Do you need a handicapped toilet but aren’t sure how high it should be? Perhaps the time has come to fit one in a relative’s home and you aren’t sure what the toilet needs?
Or maybe your business needs to update its handicap toilet and you aren’t sure where to start? Whatever your reason might be, we have the answer for you!
We know how challenging it can be to find the right toilet out there. If you or a relative needs extra space, handles, or a different height, finding a suitable toilet can be a minefield.
With so many different options on the market, all claiming to be suitable, you can find yourself overwhelmed and unsure where to turn.
You wonder what the guidelines are, what makes a handicapped toilet a toilet, and what you should be looking for. But with little to no help out there, you seem further and further away from finding the toilet that you need.
Well, no more! Today we are here with the answers that you need! Keep reading to find out what the height of a handicapped toilet is and the criteria they need to meet to be classed as one!
What Is A Handicap Toilet?
Before we dive into the article, let’s have a quick recap for those in the room that need it! A handicap toilet, disabled toilet, or ADA toilet are comfort height toilets.
These toilets were created to offer more space and room for hand bars and should be more suitable for those with disabilities or who need the extra room.
For a toilet to be an ADA or handicapped toilet, they need to meet the requirements listed in the American Disabilities Act, an act that protects the rights of those with disabilities, both visible and invisible.
So what sets these toilets apart from other toilets on the market? Well, ADA toilets will have some extra features that set them apart from regular toilets in the morning. You can expect them to have the following features:
- Wider space to ensure that there is plenty of space, especially for those with physically limiting conditions.
- Tool-free removable arms offer greater flexibility for users.
- A raised toilet seat, making it easier for users to sit and stand.
- Added height, making the bowl height higher than standard toilets. On an ADA toilet, it tends to be roughly 17 or 18 inches.
If you are ever unsure if a toilet is an ADA toilet or not, you can look for these distinct features. If the toilet does not have them, then it cannot be classed as an ADA toilet.
While there is no standard that these toilets need to follow, there are some recommendations stated in laws that should be followed. The laws state that an ADA toilet needs to have the following:
- Wheelchair width doors lead to it, providing all visitors with enough space to enter the toilet.
- An emergency alarm is displayed as a red cord that reaches the ground. The cord must be connected to a buzzer and flashing red light to indicate that someone needs assistance.
- A wheelchair-height toilet with handles to help a user on and off. These handles or grab bars can be located on the toilet or the wall if you prefer.
These guidelines should be followed when fitting an ADA toilet in a public or private bathroom.
If you are fitting one of these toilets in your own home, then you can customize the bars, toilet seat, and other features to suit your specific needs.
Those fitting a disabled toi8let in public spaces should ensure that it meets the legal requirements and guidelines stated above.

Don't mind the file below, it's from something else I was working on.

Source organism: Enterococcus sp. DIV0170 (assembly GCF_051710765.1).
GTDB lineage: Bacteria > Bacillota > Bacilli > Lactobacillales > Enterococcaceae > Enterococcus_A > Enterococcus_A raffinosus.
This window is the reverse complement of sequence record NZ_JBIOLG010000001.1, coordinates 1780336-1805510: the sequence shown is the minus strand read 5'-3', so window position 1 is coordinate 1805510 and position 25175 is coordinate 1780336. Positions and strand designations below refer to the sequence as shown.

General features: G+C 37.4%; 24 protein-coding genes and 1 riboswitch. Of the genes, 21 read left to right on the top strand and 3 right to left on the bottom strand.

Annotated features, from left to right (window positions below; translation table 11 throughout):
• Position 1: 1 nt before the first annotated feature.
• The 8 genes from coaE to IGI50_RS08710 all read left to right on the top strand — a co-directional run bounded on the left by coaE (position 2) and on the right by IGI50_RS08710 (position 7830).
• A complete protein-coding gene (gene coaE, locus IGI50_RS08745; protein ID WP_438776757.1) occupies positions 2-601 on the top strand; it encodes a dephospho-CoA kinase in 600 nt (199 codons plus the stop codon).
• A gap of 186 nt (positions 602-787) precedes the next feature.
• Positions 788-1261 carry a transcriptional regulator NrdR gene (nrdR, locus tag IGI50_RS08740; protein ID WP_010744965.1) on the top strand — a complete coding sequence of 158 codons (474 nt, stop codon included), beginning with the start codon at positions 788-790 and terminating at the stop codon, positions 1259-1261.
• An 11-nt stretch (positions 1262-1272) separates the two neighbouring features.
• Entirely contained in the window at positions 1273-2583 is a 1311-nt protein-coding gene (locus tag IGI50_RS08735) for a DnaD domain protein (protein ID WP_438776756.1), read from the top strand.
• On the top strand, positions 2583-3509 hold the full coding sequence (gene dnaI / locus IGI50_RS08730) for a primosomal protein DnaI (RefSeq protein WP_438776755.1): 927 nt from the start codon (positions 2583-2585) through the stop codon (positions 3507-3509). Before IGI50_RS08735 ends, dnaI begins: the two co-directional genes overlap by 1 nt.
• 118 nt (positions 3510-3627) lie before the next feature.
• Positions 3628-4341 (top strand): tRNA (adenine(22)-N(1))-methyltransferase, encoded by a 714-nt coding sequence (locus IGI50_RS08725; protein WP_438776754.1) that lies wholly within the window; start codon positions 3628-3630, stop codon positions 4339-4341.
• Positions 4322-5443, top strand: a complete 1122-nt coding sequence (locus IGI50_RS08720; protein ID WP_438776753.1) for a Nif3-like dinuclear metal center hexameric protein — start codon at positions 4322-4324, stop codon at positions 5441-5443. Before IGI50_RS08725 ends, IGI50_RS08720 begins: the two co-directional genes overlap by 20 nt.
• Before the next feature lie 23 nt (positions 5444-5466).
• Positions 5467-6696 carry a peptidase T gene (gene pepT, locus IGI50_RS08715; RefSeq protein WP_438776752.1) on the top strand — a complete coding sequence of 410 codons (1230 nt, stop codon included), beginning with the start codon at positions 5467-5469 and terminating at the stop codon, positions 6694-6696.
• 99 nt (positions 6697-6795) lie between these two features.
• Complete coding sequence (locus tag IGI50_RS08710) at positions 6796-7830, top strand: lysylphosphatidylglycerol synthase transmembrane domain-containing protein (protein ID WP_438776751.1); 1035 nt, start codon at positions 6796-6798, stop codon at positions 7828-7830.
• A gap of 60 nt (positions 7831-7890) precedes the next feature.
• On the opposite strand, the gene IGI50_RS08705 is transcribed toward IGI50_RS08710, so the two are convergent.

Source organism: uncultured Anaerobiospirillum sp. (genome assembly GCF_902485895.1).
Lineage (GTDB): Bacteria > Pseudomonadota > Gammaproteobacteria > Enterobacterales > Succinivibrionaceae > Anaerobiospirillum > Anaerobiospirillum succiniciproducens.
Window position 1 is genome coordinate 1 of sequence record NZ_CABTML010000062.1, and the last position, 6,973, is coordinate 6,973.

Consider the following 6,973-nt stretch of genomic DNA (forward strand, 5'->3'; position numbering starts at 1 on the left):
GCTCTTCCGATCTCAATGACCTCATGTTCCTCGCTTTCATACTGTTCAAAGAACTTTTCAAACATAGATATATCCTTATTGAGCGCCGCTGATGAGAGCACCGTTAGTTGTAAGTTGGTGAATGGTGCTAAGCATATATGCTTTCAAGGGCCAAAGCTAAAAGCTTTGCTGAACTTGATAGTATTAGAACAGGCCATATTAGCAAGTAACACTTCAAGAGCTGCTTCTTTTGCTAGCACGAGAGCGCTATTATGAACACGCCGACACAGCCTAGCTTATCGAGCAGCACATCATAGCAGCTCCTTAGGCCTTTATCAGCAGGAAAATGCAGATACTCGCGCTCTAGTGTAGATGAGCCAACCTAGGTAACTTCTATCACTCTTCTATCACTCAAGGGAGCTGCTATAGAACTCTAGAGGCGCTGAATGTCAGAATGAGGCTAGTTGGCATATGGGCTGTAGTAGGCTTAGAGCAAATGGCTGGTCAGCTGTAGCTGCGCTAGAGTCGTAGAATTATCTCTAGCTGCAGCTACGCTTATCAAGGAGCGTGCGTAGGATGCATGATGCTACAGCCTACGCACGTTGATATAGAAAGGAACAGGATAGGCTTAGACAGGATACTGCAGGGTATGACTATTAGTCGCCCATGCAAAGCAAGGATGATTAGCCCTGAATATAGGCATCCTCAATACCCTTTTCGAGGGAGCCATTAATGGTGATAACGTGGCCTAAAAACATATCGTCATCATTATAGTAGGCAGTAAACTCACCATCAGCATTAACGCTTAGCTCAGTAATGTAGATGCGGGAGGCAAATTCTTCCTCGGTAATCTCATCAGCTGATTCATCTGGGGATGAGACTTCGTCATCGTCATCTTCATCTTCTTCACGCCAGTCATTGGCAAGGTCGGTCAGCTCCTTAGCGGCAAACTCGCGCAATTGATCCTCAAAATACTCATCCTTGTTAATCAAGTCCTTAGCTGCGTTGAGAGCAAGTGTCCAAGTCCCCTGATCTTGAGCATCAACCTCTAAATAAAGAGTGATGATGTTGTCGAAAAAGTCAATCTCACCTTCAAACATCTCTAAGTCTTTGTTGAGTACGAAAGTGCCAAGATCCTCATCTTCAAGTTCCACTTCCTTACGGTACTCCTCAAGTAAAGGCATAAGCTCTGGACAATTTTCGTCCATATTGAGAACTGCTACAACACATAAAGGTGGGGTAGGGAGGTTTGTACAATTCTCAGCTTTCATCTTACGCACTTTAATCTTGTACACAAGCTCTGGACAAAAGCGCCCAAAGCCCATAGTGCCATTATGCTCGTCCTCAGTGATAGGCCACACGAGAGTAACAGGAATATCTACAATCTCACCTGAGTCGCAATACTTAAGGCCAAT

If you run into any difficulties, it’s best to refer to the American with Disabilities Act or reach out to a disabled charity or organization.
Usually, they can offer you advice and help ensure that any toilet or other feature you fit meets the correct standards.
Now that we have covered what a handicapped toilet is, let’s move on and find out their height!
What Is The Height Of A Handicap Toilet?
Let’s get straight into it! For a handicap toilet to be classed as a handicapped, disabled, or ADA toilet, it must have a height of 17 to 19 inches from the floor to the rim of the bowl.
This height also includes the seat. Measuring the toilet from the floor to the rim of the bowl is often how we measure the height of a toilet.
You will also want to consider the height of the toilet from the floor to the top of the cistern when fitting your toilet to ensure that it fits in with other fixtures and fittings in your bathroom.
As the height of these can vary, it is not the standard measurement used for toilets, instead, we measure from the floor to the rim of the bowl, and include the toilet seat in these measurements.
Another measurement that people look for, is the toilet rough-in from the wall. Usually, this is 12 inches, but it can also be 10 or 14 inches in older homes.
Many toilets these days will come with a 12-inch rough-in, limiting the options for those with unique or older rough-ins.
It can be expensive to replace these too, so we think it’s best to speak to a plumber about your options before purchasing your toilet if you are unsure.
When it comes to finding these measurements, they are usually listed on the product description of every toilet.
Those that are designed to be handicapped toilets might even say that they meet ADA requirements, but this is not always the case.
If you are unsure, remember to look for the features that we listed earlier and check the height. This will give you a good indicator as to whether the toilet is suitable for your needs or not.
And there you have it, the height of a handicapped toilet is between 17 and 19 inches. This height is measured from the floor to the rim of the bowl and includes the seat.
While you can usually find this information in any product description, it is always best to speak to a plumber if you are unsure what toilet is right for your home.
They can offer you the best advice and ensure that any toilet you buy suits your needs.